Monthly Archives: July 2011

Agricultural goods on the subway

Seoul Metro is involved in a multidimensional project to reinvent what exactly subway means. One of the strongest indications of this project is the decision to set up fresh produce markets in the subway.  I was impressed by the quality vegetables available and the presence of such markets in what would otherwise be a desert makes commuting much more enjoyable. This metro sign identifies various fresh produce markets throughout Seoul Metro.

Emanuel Pastreich

Circles and Squares

Imagining the past in Korea

One of the oddest phenomena in Korea today is the nostalgia for a past that never existed in Korea. We see in advertisements little bits of memorabilia from a distant age in America, but that has no place in Korea today. In this first of these two pictures, we see a few fascinating artifacts that have little to do with anything Koreans might remember from childhood.

The second image is even more startling. I remember from my own childhood such classic VW buses. They are associated closely for Americans with the greening of America in the early 1970s after the terrible political conflicts of the 1960s. But Koreans have no personal memory of these buses, which were not sold in Korea as far as I can ascertain. It seems a special mythology of Korea has been created as cultural variation of the United States and bits of a rather alien origin have been imported into that Korean imagined past.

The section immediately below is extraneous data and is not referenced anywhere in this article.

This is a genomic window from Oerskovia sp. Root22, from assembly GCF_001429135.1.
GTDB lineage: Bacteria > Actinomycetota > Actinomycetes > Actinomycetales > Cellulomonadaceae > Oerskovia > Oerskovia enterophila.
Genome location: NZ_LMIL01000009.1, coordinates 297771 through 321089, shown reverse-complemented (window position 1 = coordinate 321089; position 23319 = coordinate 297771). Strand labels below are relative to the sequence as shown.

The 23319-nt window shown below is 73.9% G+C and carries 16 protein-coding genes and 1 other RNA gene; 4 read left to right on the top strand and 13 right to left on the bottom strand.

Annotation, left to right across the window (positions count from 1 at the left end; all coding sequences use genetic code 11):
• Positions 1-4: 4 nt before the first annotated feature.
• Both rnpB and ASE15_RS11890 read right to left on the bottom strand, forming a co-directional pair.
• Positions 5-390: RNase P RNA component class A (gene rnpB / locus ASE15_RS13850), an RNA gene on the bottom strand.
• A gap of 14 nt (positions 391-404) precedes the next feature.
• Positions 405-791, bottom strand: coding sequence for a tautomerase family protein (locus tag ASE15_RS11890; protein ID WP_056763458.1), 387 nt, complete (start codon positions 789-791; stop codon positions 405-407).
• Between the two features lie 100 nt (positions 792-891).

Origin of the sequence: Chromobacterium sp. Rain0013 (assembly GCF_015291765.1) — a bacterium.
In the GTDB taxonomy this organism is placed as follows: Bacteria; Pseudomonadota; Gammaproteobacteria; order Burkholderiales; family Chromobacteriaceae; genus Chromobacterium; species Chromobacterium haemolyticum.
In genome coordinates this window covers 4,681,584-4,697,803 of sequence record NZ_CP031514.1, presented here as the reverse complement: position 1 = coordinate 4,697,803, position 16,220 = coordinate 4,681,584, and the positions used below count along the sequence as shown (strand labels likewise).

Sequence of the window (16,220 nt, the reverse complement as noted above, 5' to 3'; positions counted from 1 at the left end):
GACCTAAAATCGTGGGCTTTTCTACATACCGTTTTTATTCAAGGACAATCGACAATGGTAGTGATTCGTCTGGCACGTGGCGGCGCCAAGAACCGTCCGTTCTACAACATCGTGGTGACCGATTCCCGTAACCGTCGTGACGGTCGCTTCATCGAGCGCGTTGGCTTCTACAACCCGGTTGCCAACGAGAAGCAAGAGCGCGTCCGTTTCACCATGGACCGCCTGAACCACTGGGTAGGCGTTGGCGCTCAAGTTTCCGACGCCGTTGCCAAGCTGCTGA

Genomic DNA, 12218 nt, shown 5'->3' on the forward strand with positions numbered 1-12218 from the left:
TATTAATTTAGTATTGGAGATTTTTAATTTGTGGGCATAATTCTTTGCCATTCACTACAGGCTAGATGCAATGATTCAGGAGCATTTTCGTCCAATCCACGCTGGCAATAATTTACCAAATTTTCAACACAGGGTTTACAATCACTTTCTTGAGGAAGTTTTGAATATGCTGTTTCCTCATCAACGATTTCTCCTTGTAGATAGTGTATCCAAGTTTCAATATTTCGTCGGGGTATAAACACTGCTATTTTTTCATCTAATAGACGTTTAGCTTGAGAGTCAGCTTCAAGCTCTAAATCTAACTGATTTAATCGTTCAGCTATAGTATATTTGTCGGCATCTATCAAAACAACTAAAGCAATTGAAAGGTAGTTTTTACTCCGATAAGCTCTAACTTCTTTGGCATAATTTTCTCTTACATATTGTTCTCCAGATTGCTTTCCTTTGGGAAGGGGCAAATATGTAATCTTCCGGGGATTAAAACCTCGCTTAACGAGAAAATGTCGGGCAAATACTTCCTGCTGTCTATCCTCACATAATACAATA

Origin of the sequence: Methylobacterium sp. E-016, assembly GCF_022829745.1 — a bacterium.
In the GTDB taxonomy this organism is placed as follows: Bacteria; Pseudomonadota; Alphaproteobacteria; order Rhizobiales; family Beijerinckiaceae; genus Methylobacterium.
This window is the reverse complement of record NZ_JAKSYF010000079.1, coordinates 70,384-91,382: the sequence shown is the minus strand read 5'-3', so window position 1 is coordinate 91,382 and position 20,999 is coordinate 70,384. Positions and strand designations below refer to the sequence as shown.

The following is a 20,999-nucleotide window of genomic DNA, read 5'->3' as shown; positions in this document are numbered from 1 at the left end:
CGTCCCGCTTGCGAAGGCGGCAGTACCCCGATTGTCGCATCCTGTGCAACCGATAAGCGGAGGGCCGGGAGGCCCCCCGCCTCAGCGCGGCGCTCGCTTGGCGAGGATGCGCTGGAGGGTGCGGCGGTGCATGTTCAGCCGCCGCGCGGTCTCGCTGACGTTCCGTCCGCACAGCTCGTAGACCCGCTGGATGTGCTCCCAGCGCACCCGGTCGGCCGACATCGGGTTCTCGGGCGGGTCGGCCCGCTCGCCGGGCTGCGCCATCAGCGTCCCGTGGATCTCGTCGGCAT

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Emanuel Pastreich

Circles and Squares

Letter from China to the Nobel Prize Committee asking for the establishment of a Prize for Ecology Studies

 Professor Chen Minghao of Jiaotong University in Shanghai, asked me to translate this letter to the Nobel Prize Committee asking that a Nobel Prize for Ecology be established. At the time, I did not really understand what he was talking about and did the translation just on a whim of sorts, but now, many years later, Chen Minhao’s thought seems most prescient. He passed away last year and I deeply regret I was not able to meet him again and tell him how much I learned from him.

 March, 1994

 

“Maintaining the Well-being of Humanity is the Spirit of Alfred Nobel’s Legacy”

An open letter to the Nobel Prize Committee

by Minghao Chen

There are only five years left in this century. The aging twentieth century is passing into history while a new century slowly emerges in an aura of possibilities and hopes. Humanity as well has reached a historic turning point in its development; a new path awaits us beyond. We must turn away from our present path of single-mindedly pursuing material and technological progress and choose the way of harmonious coexistence with nature, and economic development closely coordinated with the needs of the environment. Read more of this post

“What exactly is it that Koreans are Good at?”

I had a very intriguing conversation on Korea Business Central with Mike Park the other day in which we tried to answer that always elusive question:

“What exactly is it that Koreans are good at?”

The discussion started from a debate on the accuracy of my comments about Naver. Mike noted that: